Scientists suggest that the secret of longevity may be hidden in the blood biomarkers of people who have crossed the 100-year mark.
This is reported by Health with reference to a study published in the scientific journal GeroScience.
Exceptional longevity (over 85 years) is the result of a combination of many factors, including genetics and lifestyle. However, a group of scientists from the Karolinska Institute (Sweden) found that long-lived people have lower levels of glucose, uric acid and creatinine in their blood than other people.
The differences were noticeable long before these people turned 100 years old – even at the age of 65.
For the study, scientists used data from more than 44,000 people who underwent laboratory testing at the Central Automated Laboratory in Stockholm between 1985 and 1996.
The measurement continued until the end of 2020. Then scientists calculated that among this cohort, 1,224 people lived to be 100 years old.
The researchers studied 12 biomarkers:
- uric acid (inflammation);
- total cholesterol and glucose (metabolism);
- alanine aminotransferase, aspartate aminotransferase, albumin, gamma-glutamyltransferase, alkaline phosphatase and lactate dehydrogenase (liver);
- creatinine (kidneys);
- iron (risk of anemia);
- albumin (food).
Centenarians had lower levels of blood glucose, uric acid, and creatinine, and higher total cholesterol and iron, than average people. However, the difference was not great.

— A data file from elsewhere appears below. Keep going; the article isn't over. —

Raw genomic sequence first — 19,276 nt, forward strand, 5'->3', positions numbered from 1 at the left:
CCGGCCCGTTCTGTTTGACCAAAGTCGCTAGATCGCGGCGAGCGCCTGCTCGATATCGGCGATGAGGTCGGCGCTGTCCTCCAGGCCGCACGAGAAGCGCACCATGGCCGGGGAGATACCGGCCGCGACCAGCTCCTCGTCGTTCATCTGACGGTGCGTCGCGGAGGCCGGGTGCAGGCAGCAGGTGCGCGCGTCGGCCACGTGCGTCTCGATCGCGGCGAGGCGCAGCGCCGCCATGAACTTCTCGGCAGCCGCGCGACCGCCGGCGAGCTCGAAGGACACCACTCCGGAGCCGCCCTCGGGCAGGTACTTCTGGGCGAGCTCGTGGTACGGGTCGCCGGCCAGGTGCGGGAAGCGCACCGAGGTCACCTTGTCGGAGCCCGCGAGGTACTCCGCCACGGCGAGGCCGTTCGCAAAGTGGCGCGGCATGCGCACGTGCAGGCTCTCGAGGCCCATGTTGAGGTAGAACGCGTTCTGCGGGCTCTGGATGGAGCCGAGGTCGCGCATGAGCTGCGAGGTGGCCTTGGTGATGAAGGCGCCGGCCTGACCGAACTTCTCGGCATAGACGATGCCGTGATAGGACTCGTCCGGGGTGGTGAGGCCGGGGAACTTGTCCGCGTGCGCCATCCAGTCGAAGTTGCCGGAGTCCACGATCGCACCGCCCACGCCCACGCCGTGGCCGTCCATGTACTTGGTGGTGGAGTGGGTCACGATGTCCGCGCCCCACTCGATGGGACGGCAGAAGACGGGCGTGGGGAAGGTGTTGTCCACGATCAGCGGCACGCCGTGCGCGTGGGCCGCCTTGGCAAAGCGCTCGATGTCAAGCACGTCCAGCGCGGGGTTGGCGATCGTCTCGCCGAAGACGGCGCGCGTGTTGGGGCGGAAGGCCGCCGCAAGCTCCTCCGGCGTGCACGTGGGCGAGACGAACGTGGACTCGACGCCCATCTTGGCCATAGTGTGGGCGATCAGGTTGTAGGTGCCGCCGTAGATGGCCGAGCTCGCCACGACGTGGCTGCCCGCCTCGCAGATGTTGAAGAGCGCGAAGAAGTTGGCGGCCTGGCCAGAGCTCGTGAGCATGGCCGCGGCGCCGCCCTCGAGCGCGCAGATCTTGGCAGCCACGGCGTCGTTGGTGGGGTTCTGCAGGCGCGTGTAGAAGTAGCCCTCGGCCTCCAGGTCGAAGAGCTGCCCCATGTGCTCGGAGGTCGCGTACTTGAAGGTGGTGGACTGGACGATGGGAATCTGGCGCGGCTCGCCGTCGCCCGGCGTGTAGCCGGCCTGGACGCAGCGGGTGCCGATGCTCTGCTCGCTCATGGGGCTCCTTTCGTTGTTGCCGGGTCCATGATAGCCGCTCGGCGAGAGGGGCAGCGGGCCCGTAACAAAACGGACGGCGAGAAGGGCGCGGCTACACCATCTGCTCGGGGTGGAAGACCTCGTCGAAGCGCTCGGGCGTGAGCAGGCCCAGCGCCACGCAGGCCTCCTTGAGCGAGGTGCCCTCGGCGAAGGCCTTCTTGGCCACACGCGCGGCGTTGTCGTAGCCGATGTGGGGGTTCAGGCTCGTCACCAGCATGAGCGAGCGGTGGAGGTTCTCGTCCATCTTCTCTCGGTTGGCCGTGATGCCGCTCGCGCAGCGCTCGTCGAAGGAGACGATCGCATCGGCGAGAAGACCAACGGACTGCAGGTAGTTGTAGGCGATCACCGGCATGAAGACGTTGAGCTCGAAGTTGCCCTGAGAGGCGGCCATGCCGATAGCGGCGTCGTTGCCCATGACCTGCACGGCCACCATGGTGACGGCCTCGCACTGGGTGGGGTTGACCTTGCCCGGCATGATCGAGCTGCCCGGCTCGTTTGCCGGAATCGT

Long-lived individuals had relatively uniform biomarker profiles overall—they rarely had values at the lower or upper end of the normal range.
However, study co-author Shunsuke Murata says much more research is needed to fully understand all the major factors behind longevity.
“In this study, we studied the biomarkers one by one. The next step will be to study their combinations.
Furthermore, we are not sure how much the biomarker values depend only on lifestyle, or how much they also depend on genetic factors.” – explains the scientist.
Lower levels of uric acid, creatinine and blood glucose indicate a healthier lifestyle overall, says endocrinologist Rekha Kumar, who was not involved in the study.
“I really think that diet and lifestyle are important factors. All of the biomarkers in question are modifiable, they are not genetically determined.” – she explains.
According to geriatrician Luke Kim, a lower level of creatinine — a byproduct of protein digestion and the breakdown of muscle tissue — may indicate better kidney function. At the same time, a lower glucose level means a better metabolic profile.
Lower uric acid levels also indicate a healthy lifestyle.
“Uric acid, a marker that is influenced by various factors, including diet and alcohol consumption, shows differences between the two groups (long-lived and average people – ed.).
These results suggest that dietary and lifestyle factors may play a role in exceptional longevity.” – concluded Shunsuke Murata.
Luke Kim says to increase your chances of longevity, you need to take preventive measures, including medical examinations for common diseases such as hypertension, diabetes, obesity and hyperlipidemia.
“I would encourage people to always move. It doesn’t have to be extreme structured exercise, just any activity to get the blood flowing, the muscles active, the glucose metabolism fast, and the ligaments and joints flexible. All of that improves metabolic health and also reduces the risk of injury.” Rekha Kumar added.
We will remind you that earlier we wrote that salt abuse increases the risk of type 2 diabetes.
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